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University Communications and Marketing
Tuesday, February 2, 2010
By Justin Walker
On the chilly night of January 20, an attentive audience took a journey of history, culture and unity with guest speaker Jack Gladstone in the University Center Annex at UNC Pembroke.
A member of the Pikuni-Blackfeet Indian Nation of Montana, Gladstone was the first speaker of the 2010 Native American Speaker Series.
With guitar in hand, ponytail and turquoise shirt decorated with American Indian patterns, he spoke in his native tongue as he proceeded to greet the audience with “hello friends.”
In his introduction, UNCP’s American Indian Studies Professor Dr. Jay Vest paid tribute to his longtime friend by mentioning the multitude of accomplishments Gladstone has made over the years. Dr. Vest noted Gladstone’s stand-out skills in the “poetry of oral tradition and mysticism.”
Gladstone is a man of many talents: storyteller, poet, singer, songwriter and student of culture. He is well known for his CDs, award nominations and honors and with his mission to spread cultural history and the importance of tradition.
Known as Montana’s troubadour, Gladstone entertained the audience with songs of his tribal history, experiences of cultural change and the importance of family, community, values and storytelling.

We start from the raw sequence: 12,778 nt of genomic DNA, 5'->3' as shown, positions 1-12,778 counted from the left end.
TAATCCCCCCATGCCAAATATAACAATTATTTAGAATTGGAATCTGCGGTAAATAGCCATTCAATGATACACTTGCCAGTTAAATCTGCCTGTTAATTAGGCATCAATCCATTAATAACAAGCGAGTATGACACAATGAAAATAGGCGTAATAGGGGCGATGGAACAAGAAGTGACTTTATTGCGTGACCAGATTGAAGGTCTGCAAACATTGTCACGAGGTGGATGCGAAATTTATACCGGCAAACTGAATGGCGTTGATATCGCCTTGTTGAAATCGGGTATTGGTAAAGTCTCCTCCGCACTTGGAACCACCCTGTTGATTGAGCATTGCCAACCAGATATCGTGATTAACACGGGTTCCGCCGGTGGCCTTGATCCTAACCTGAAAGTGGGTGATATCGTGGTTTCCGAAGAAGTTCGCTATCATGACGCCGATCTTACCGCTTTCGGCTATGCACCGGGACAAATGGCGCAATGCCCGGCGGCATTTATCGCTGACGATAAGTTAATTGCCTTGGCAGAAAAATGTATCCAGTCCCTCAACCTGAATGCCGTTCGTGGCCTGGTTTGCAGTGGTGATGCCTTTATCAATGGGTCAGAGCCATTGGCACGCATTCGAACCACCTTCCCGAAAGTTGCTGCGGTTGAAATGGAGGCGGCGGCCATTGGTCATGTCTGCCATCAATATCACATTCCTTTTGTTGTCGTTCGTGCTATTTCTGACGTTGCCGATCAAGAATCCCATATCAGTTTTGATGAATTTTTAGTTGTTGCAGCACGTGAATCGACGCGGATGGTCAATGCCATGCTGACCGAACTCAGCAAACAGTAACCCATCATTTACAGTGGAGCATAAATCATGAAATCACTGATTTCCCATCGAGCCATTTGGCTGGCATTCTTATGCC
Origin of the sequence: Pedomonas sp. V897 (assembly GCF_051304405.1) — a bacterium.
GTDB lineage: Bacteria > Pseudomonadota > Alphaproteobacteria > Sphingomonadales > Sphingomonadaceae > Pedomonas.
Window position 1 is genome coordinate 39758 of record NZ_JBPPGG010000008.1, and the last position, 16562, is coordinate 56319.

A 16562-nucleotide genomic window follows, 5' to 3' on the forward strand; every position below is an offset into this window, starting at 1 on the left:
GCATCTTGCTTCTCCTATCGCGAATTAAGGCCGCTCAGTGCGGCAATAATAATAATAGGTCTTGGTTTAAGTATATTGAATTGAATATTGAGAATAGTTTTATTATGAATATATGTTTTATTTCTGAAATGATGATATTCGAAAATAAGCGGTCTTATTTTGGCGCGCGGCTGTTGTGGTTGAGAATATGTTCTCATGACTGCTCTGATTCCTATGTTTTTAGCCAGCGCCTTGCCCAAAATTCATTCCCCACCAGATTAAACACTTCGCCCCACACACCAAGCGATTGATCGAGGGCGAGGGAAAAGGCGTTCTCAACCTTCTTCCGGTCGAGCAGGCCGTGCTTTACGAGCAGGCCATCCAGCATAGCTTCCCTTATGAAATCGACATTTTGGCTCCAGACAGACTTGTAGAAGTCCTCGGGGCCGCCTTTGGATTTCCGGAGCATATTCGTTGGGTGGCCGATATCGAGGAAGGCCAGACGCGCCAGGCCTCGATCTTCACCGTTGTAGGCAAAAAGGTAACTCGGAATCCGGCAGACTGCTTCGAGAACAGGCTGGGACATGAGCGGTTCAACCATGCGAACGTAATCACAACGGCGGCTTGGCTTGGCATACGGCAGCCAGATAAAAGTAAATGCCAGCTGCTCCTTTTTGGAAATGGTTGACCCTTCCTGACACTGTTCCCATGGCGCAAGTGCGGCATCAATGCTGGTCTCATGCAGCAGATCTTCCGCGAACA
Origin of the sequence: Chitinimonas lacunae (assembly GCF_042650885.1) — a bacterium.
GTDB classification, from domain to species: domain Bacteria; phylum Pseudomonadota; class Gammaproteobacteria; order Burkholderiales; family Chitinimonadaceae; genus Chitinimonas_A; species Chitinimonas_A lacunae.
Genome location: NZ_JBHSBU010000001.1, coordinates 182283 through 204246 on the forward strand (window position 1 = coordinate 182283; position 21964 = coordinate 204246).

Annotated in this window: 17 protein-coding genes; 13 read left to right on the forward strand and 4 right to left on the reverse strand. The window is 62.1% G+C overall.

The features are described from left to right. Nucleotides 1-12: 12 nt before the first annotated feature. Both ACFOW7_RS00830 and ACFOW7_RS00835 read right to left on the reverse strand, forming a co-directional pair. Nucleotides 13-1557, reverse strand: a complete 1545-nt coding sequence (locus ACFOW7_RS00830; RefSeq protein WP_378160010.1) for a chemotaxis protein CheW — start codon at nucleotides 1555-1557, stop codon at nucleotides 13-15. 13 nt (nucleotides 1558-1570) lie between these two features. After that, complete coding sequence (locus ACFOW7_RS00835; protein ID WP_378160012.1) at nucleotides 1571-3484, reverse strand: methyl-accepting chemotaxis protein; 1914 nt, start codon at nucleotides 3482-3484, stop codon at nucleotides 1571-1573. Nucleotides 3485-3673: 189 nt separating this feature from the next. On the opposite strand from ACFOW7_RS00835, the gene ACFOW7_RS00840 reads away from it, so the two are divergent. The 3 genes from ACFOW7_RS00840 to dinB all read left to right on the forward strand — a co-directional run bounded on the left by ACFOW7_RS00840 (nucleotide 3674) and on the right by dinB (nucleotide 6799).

Interacting with the audience, Gladstone invited them to sing along with him, while teaching traditional hand motions, animal sounds and the language of his people.
“Awaken within your identity and your culture,” he said.
As the evening continued, Gladstone intertwined his performance with lessons in history. War, politics, protection of the earth and spirituality were touched upon in song and lecture. Mentions of the Lewis and Clark expedition, Columbus’ discovery of America and the Navajo Code Talkers were all a part of the show.
The self-proclaimed “tour guide of the Great Western Plains” shared his philosophies on aspects of life.
“I think vision can be had without literal image of light,” Gladstone said, while discussing the importance of the darkness and light in relation to the spirituality in American Indian culture.
As the night came to a close, the song “Buffalo Café’” played. Gladstone painted a portrait of nature’s wonder and beauty along the plains of his ancestral home, delivering a message of connection to not only the earth but to mankind. As he discussed the importance of this particular song, Gladstone said, “Through our diversity, we become stronger not weaker,” reminding the audience that “We are the humble caretakers of this land.”
When asked how she felt about the night’s event, Native American studies major Ryann Cummings said, “I think it’s a great thing he has done. I like how he incorporates folklore, legend and myth to bring people together in culture.”
The Native American Speaker Series continues in the Main Reading Room of the Mary Livermore Library at 7 p.m. on Thursday, January 28, with North Carolinian author Marijo Moore. Admission to the series is free.
Justin Walker is a senior Mass Communication major.
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